Change term Vs lower monthly payments

I'm finally making some inroads to be MF and have almost made the 10% op this year and the bank have reduced the monthly payment to compensate for this. My understanding is that we should call the bank to reduce the term rather than reduce the monthly payments as it pays off more interest.
I called the bank to reduce the term rather than the monthly sum and they advised I'd have to go through an income/ outgoings check and pay a small amendment fee. Has anyone else come across this? Is this usual? Should I go through the process and pay the fee or use the smaller monthly sums to build up a lump sum to repay when the fixed term ends in 4yrs.


  • getmore4less
    getmore4less Posts: 46,882 Forumite
    Name Dropper First Anniversary First Post I've helped Parliament
    you probably have read to much into MSE advice which is often very light on the  important details.

    It makes very little difference if the lender reduces the payment or you reduce the term after an overpayment. 

    To give you an idea here are the numbers for a £100k 25y mortgage 2.5% over 1years with a 10% (£10k) overpayment 
    amount rate payment owing interest
    £100,000 2.50% £448.62 £97,083.33 £2,466.73
    £90,000 2.50% £403.76 £87,375.00 £2,220.06
    keep payment the same
    £90,000.00 2.50% £448.62 £86,830.41 £2,213.85

    The overpayment saves £246
    keeping the payment the same save £6.
    Just stick the £45pm in a regular saver and overpay more at the next 10% window
  • Keeping the term length the same gives you greater opportunities and flexibility for those 'tough' months if money is short as your repayments are reduced by not lowering the term.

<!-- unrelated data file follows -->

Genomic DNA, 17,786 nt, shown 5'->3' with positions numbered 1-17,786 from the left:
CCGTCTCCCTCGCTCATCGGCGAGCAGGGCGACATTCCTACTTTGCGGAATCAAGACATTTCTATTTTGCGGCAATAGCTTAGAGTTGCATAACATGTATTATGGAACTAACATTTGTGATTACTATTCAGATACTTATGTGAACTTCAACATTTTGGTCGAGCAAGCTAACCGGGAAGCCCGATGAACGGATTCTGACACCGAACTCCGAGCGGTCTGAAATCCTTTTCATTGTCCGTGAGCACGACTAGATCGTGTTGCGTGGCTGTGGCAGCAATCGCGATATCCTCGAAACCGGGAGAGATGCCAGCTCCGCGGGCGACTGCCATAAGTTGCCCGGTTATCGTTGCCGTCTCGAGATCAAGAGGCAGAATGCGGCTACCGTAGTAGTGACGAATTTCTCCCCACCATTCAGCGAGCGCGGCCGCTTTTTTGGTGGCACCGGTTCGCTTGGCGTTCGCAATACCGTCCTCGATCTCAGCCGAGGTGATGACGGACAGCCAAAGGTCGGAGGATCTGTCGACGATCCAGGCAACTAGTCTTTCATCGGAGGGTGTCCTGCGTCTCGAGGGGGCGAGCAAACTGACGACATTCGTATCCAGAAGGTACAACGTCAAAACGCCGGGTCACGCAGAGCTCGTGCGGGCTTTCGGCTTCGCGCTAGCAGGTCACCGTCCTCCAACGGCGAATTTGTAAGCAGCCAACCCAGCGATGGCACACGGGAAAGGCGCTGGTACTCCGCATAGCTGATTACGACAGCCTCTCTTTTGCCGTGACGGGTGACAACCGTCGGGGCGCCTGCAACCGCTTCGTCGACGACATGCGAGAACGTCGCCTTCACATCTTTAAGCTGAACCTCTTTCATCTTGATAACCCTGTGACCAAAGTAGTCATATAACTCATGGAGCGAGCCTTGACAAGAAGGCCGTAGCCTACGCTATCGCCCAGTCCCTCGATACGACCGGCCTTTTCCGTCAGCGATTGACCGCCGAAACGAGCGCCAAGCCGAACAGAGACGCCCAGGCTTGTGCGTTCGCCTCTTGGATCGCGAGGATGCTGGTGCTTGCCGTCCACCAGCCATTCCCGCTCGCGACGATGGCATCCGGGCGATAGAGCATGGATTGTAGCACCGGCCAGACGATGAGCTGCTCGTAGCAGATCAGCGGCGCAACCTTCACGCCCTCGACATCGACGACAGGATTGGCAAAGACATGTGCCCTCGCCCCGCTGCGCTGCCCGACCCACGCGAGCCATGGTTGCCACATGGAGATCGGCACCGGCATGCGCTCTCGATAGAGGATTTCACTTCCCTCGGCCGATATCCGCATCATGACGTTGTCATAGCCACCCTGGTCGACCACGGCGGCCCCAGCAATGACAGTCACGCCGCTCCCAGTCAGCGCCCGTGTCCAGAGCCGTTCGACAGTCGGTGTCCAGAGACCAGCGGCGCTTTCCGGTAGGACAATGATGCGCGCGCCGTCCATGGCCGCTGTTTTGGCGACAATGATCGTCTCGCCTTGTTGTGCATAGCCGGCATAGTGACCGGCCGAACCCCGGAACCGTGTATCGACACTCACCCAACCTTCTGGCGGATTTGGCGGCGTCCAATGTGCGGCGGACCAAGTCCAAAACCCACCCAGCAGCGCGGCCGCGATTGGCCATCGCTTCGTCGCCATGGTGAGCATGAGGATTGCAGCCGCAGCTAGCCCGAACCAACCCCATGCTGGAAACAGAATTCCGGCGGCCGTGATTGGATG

This obviously becomes a negative if you have much more than the allowed 10% overpayment left meaning you are restricted in how much you can chuck at the mortgage. 

    Recent history suggests, investing spare money outperforms mortgage overpayments but that has always been a slight gamble as it's fairly rare to get a guaranteed saving rate higher than the mortgage rate. Yes it does happen but the reality is a few £s difference and not life changing sums. Larger investment returns are a result from that early mentioned gamble where you put the extra cash into a stockks and shares ISA. Over the last 10 years, a low cost sensibly selected portfolio would have seen you financially better off than overpaying the mortgage. 
    That was the last 10 years, the next 10 is up for debate though and I personally am not in such s rush to go that route. 

    In your shoes I would go with certainty. Keep the term the same which lowers the monthly. overpay the max each month. Stash any extra left over in the best guaranteed saving institute and product and when your mortgage product comes to an end, chuck all the savings at the mortgage before you take up a new product. 

    That's just me though. 
  • Sistergold
    Sistergold Posts: 2,030 Forumite
    First Anniversary First Post Name Dropper Photogenic
    edited 19 September 2020 at 12:25PM
    My product is such that I can reduce term or reduce monthly payment with no penalty or affordability test this is a product I chose right from the start. The honest truth is as long as you are focused on overpaying in the long run the interest saved by reducing term or reducing monthly payment will not matter much. When I overpay I choose to reduce monthly payment and keep term the same. This will give me flexibility if money should ever become right and enables me to save more and even make bigger overpayments. After some years I will then save enough to pay off the mortgage as I would have reduce balance drastically. 
    In your case better let the repayments go down and once fixed rate is over before fixing next product you then make a huge overpayment if you choose. At this point you could even pay off the mortgage if funds permit. 
    Initial mortgage bal £487.5k, current £266.8k, target £243,750(halfway!)
    Mortgage start date first week of July 2019,
    Mortgage term 23yrs(end of June 2042🙇🏽♀️), 
    Target is to pay it off in 10years(by 2030🥳). 
    MFW#10 (2022/23 mfw#34)(2021 mfw#47)(2020 mfw#136)
    £12K in 2021 #54 (in 2020 #148)
    To save £100K in 48months start 01/07/2020 Achieved 30/05/2023 👯♀️
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